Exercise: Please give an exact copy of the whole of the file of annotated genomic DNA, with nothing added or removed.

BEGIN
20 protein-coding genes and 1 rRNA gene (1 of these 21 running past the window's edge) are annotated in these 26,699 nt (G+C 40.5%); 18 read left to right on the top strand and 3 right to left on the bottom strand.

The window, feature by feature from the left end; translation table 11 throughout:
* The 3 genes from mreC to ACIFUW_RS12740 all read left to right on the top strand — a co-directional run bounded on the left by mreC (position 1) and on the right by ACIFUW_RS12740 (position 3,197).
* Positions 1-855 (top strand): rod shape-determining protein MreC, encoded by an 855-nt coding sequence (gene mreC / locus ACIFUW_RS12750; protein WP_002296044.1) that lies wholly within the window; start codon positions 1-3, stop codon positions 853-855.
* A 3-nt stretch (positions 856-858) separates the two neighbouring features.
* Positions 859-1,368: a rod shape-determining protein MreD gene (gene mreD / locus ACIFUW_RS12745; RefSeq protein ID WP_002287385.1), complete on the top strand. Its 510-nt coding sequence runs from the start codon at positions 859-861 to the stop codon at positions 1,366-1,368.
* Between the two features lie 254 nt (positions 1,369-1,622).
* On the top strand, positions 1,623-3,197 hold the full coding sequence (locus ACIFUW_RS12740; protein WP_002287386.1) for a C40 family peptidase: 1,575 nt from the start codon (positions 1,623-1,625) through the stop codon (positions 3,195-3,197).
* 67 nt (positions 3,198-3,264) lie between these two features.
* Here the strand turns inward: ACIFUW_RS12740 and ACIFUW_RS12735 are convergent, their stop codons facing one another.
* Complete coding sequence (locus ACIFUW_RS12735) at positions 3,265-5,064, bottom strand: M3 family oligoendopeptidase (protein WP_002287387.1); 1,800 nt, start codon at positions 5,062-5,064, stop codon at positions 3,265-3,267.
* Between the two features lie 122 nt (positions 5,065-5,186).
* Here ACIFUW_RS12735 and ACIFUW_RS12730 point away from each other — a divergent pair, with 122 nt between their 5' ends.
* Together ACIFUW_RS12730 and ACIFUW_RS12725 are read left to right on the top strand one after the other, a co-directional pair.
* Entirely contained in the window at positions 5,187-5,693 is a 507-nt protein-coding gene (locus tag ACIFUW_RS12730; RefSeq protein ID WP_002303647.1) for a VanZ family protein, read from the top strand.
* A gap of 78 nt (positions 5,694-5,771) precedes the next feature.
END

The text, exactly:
20 protein-coding genes and 1 rRNA gene (1 of these 21 running past the window's edge) are annotated in these 26,699 nt (G+C 40.5%); 18 read left to right on the top strand and 3 right to left on the bottom strand.

The window, feature by feature from the left end; translation table 11 throughout:
* The 3 genes from mreC to ACIFUW_RS12740 all read left to right on the top strand — a co-directional run bounded on the left by mreC (position 1) and on the right by ACIFUW_RS12740 (position 3,197).
* Positions 1-855 (top strand): rod shape-determining protein MreC, encoded by an 855-nt coding sequence (gene mreC / locus ACIFUW_RS12750; protein WP_002296044.1) that lies wholly within the window; start codon positions 1-3, stop codon positions 853-855.
* A 3-nt stretch (positions 856-858) separates the two neighbouring features.
* Positions 859-1,368: a rod shape-determining protein MreD gene (gene mreD / locus ACIFUW_RS12745; RefSeq protein ID WP_002287385.1), complete on the top strand. Its 510-nt coding sequence runs from the start codon at positions 859-861 to the stop codon at positions 1,366-1,368.
* Between the two features lie 254 nt (positions 1,369-1,622).
* On the top strand, positions 1,623-3,197 hold the full coding sequence (locus ACIFUW_RS12740; protein WP_002287386.1) for a C40 family peptidase: 1,575 nt from the start codon (positions 1,623-1,625) through the stop codon (positions 3,195-3,197).
* 67 nt (positions 3,198-3,264) lie between these two features.
* Here the strand turns inward: ACIFUW_RS12740 and ACIFUW_RS12735 are convergent, their stop codons facing one another.
* Complete coding sequence (locus ACIFUW_RS12735) at positions 3,265-5,064, bottom strand: M3 family oligoendopeptidase (protein WP_002287387.1); 1,800 nt, start codon at positions 5,062-5,064, stop codon at positions 3,265-3,267.
* Between the two features lie 122 nt (positions 5,065-5,186).
* Here ACIFUW_RS12735 and ACIFUW_RS12730 point away from each other — a divergent pair, with 122 nt between their 5' ends.
* Together ACIFUW_RS12730 and ACIFUW_RS12725 are read left to right on the top strand one after the other, a co-directional pair.
* Entirely contained in the window at positions 5,187-5,693 is a 507-nt protein-coding gene (locus tag ACIFUW_RS12730; RefSeq protein ID WP_002303647.1) for a VanZ family protein, read from the top strand.
* A gap of 78 nt (positions 5,694-5,771) precedes the next feature.